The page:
Recently I wrote a post about Gracia Martore’s journey to becoming a CEO. If you read the post you will remember me saying how disappointed I was with her story. Mostly I was annoyed with the fact that Martore said she got to where she was by just keeping her head down and not focusing on her future. What kind of advice is that? And, might I point out that it took her 26 years to get to where she currently is.
Martore aside, today I read a fabulous article by Kathy Caprino entitled The Worst Career Blunder You Can Make. According to Caprino, the worst career blunder you can make is “keeping your head buried in the sand, refusing to look up and see what’s barreling down the pike towards you, and sticking fast and furiously to the status quo.” If you couldn’t guess, Caprino literally took the words right out of my mouth.
In this article Caprino gives some great advice. The best piece of advice Caprino gives is to remind all professionals that nothing in their career is secure, except for yourself of course (hopefully). By this Caprino means that just because you are doing well at your job doesn’t mean that your job will always be there. Who knows, your company could fold under economic pressure, decide that they are eliminating your position, or hire someone with more (or less) experience. Because your job is not secure, a professional cannot simply keep their head down and focus on the status quo. Where would that leave you when your company decides the don’t need you anymore?
This leads me to Caprino’s second point, that a professional needs to continue growing and expanding upon their knowledge. Think about it this way, there is a reason why certain professionals are required to received continuing education each year – it is so they can stay above the curve and be aware of all of the changes being made in their particular field. Because your field is likely constantly changing, it is important to continue to expand upon your knowledge and skill set. No one wants an employee that stays stagnant and has no motivation to learn. So get out there and attend as many leadership development seminars or field specific seminars you can go to.
Caprino also advises professionals that they should understand exactly what their employer wants from them, and they should always remember to keep up their professional relationships. I agree 100% on both of those pieces of advice, so I am not going to elaborate on them.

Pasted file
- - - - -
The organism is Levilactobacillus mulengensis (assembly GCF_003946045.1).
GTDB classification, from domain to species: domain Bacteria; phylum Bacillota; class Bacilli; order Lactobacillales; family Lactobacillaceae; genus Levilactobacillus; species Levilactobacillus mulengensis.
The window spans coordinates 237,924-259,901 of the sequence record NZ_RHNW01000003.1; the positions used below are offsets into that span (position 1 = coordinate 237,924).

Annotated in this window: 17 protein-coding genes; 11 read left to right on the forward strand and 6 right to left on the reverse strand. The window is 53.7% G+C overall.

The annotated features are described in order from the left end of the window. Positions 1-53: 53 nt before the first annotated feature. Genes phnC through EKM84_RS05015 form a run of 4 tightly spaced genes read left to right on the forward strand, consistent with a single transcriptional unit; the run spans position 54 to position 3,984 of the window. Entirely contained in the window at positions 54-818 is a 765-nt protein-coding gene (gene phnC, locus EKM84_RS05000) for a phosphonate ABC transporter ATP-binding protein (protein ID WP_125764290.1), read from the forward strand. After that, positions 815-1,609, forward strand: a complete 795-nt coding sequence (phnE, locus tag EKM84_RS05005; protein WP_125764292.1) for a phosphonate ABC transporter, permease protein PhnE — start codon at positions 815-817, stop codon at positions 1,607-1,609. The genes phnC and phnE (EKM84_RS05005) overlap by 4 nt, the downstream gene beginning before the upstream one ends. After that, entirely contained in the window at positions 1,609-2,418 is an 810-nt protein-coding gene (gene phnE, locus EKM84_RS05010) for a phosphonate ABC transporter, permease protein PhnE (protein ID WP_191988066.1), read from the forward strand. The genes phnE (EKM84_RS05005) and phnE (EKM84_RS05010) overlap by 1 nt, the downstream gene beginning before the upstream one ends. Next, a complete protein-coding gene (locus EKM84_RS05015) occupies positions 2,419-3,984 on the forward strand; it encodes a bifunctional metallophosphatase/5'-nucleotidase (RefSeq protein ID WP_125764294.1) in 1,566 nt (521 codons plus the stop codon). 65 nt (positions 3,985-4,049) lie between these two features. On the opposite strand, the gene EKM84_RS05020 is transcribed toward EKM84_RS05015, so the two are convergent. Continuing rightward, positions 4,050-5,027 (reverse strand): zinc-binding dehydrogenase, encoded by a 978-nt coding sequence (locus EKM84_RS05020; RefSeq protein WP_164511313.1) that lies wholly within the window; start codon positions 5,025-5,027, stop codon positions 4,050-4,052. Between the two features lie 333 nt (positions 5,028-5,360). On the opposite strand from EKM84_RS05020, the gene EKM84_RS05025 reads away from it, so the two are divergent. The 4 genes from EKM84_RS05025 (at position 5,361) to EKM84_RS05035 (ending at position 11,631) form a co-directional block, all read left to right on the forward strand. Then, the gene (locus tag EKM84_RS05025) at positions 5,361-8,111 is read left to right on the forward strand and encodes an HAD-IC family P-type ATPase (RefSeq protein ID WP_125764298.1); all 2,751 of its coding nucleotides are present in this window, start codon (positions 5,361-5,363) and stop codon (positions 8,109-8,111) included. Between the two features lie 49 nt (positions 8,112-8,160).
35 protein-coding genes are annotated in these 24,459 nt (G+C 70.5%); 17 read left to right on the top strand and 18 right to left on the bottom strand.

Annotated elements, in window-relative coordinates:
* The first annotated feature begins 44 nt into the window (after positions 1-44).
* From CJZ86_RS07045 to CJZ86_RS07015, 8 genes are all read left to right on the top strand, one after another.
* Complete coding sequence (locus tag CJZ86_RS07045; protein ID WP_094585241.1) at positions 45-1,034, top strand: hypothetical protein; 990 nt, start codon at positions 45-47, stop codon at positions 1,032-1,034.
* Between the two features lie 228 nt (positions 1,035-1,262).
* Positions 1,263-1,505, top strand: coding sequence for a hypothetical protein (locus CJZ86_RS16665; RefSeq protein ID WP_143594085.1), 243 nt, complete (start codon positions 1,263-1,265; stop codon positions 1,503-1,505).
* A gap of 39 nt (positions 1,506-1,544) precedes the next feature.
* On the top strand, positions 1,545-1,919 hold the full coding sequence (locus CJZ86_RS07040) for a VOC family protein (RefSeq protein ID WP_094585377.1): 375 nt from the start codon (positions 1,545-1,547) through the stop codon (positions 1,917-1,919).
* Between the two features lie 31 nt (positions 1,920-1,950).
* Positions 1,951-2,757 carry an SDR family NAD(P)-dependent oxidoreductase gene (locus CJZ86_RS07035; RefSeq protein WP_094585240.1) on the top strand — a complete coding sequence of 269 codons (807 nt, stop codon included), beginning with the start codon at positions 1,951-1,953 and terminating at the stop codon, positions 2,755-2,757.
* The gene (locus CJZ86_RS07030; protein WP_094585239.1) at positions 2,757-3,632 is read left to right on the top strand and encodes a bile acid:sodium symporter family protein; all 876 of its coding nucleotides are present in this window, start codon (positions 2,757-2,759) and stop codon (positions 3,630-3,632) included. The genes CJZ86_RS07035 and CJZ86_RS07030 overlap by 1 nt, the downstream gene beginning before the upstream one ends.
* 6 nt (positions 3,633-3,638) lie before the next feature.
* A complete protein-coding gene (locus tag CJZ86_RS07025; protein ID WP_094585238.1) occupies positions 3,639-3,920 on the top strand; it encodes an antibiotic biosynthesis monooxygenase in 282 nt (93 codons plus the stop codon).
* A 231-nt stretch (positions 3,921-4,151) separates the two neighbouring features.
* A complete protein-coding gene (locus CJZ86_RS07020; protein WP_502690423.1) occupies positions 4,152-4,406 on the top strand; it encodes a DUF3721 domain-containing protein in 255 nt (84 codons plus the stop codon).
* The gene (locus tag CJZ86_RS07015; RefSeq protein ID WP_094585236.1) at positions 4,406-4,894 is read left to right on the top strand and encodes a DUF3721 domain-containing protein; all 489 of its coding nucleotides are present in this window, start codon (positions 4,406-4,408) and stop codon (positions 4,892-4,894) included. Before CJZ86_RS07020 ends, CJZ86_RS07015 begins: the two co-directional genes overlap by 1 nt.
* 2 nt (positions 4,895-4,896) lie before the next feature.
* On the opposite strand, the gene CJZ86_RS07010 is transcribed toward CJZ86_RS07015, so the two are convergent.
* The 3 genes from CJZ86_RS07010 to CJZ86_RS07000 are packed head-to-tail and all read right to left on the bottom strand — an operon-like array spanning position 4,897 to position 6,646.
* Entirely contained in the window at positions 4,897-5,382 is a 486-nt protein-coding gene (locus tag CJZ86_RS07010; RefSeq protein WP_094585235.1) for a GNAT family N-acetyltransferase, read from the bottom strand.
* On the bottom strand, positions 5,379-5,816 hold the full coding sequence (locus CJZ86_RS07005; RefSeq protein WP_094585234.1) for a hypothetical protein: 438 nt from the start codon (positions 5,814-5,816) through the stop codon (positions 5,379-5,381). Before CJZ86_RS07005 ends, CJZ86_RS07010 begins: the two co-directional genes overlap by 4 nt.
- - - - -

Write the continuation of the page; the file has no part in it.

Caprino’s last piece of advice is to suggest that if you are unhappy, make a change. My article from yesterday regarding Gen Yers and their constant job hoping should make you understand that I am not in favor of leaving a job without trying to either salvage that particular job or without having a backup plan. However, I do agree that if you are not happy you should make a change. This change could be a complete career change, i.e. from a teacher to a lawyer. This change could be switching your specialty in a particular field. This change could be with a different company that has some of the same goals and morals that you do. There are many changes that one can make in their career and I am fully supportive of those changes (heck I recently made a change myself). I know from experience that working at a job that you hate is no fun at all. If you are thinking of making a career change, Caprino provides some great advice. She states, “Address your challenges, fears, insecurities, and problems before you get a new job or launch a new career. Otherwise, the problems will follow you in the next chapter of life and work. Do what you must to stay afloat, while planting seeds for your future career visions. Don’t wait.” If you are hanging on to your current job until you find a new job (which I highly suggest doing), reach out to those people in the field that you desire to be a part of. Ask them about their daily responsibilities and what they like and dislike about their field. Ask them if you can shadow them for a day. Ask them anything you want, but most importantly let them know that you are interested.
Remember, it’s not what you know, but who you know. The worst thing anyone can do is stay in a career they are unhappy with, but the stupidest thing anyone can do is leave their job before they have a backup plan.
Are you thinking about changing careers? What did you do to make the change?